‘It’s more foreign than a foreign country’: adaptation and experience of Mainland Chinese students in Hong Kong

Baohua YU*, Kun ZHANG

*Corresponding author for this work

Research output: Journal PublicationsJournal Article (refereed)peer-review

43 Citations (Scopus)

Abstract

Recent years have witnessed an increasing number of Mainland students crossing the border to pursue tertiary studies in Hong Kong, a Special Administrative Region of the People’s Republic of China. In contrast to those who have chosen to study in foreign countries, such as United States, United Kingdom or Germany, the Mainland group are studying and living in a society that is both familiar and strange to them due to unique political and sociocultural relationships between Hong Kong and the Mainland. Previous research has mainly focused on Mainland students’ motivations for choosing Hong Kong as their academic destination, but questions as to how they adapt to the university setting and host society have been under-researched. Adopting a qualitative approach, this study reports on the findings of focus groups exploring Mainland students’ adaptation to life and study in Hong Kong. Findings revealed that linguistic adaptation, social network, political identification and discrimination were the most significant acculturative stressors reported by Mainland students. Implications for how Mainland students can best adjust and how universities can better support them are discussed.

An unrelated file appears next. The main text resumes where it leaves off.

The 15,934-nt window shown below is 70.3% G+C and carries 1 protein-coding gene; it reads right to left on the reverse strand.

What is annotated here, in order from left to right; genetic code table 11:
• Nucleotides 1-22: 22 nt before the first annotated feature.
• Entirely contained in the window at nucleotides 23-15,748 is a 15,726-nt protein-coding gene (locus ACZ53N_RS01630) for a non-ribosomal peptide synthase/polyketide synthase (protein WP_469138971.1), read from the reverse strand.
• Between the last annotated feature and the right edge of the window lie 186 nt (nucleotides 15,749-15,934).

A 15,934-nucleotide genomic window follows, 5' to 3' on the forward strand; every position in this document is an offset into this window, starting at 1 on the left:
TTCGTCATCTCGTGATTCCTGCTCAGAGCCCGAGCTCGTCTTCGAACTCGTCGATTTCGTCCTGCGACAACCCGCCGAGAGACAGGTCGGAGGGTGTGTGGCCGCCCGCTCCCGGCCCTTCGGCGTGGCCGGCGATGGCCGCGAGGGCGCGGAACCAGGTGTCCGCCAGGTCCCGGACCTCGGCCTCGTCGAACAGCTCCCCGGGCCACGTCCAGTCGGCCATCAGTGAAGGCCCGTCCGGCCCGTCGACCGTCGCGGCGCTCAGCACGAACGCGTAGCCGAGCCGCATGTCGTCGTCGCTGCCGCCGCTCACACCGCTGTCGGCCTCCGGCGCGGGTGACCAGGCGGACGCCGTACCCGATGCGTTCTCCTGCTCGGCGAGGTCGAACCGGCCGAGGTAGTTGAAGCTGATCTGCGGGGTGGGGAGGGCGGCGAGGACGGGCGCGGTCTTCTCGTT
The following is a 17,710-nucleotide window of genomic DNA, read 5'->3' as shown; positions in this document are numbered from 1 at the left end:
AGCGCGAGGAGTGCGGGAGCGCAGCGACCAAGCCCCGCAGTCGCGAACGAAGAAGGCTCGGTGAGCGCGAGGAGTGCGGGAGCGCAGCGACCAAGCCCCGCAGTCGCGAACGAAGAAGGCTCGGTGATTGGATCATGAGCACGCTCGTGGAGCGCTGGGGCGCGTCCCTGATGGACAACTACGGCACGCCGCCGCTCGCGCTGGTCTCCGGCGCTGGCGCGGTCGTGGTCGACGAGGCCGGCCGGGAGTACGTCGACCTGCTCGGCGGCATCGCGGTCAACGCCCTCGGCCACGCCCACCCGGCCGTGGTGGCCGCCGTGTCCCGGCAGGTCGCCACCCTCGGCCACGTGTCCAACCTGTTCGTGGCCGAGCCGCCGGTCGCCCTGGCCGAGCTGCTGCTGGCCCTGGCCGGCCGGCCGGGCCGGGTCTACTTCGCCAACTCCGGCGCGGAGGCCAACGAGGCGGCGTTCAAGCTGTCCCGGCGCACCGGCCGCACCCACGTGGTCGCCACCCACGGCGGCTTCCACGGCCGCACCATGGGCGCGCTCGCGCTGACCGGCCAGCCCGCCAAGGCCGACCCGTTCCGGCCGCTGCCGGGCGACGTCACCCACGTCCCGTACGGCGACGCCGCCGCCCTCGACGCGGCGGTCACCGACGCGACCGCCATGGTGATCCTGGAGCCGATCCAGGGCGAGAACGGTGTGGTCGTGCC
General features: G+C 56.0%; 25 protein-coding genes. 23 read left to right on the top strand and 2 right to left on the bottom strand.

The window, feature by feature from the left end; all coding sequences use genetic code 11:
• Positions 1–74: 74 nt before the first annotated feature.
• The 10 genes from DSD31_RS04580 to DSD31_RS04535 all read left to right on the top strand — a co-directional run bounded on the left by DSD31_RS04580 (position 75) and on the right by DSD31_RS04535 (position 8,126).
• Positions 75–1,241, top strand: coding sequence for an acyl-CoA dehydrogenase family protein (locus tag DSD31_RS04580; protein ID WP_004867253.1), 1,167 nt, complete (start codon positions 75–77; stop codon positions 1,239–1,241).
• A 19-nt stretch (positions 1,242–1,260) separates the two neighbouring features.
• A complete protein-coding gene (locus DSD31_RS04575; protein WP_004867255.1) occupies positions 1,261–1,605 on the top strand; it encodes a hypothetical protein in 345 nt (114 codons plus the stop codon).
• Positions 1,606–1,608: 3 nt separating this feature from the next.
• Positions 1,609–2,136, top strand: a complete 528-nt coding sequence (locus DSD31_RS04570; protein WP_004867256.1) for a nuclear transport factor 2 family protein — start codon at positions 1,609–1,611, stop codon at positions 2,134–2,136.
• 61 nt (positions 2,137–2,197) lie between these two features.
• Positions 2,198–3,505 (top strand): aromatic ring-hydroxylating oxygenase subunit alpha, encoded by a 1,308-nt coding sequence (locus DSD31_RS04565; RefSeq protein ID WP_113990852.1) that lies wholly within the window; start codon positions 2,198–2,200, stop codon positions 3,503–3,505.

Original languageEnglish
Pages (from-to)300-315
Number of pages16
JournalTertiary Education and Management
Volume22
Issue number4
Early online date30 Aug 2016
DOIs
Publication statusPublished - 2016
Externally publishedYes

Bibliographical note

Acknowledgments:
The authors would like to thank Professor Peter Bodycott, Professor Anita Mak and Professor Anne Porter for their contributions in making this research project possible.

Funding:
This study is supported by General Research Fund [grant number GRF 840313] by Hong Kong University Grants Committee.

Keywords

  • acculturative stressors
  • Hong Kong
  • Mainland students
  • sociocultural adaptation

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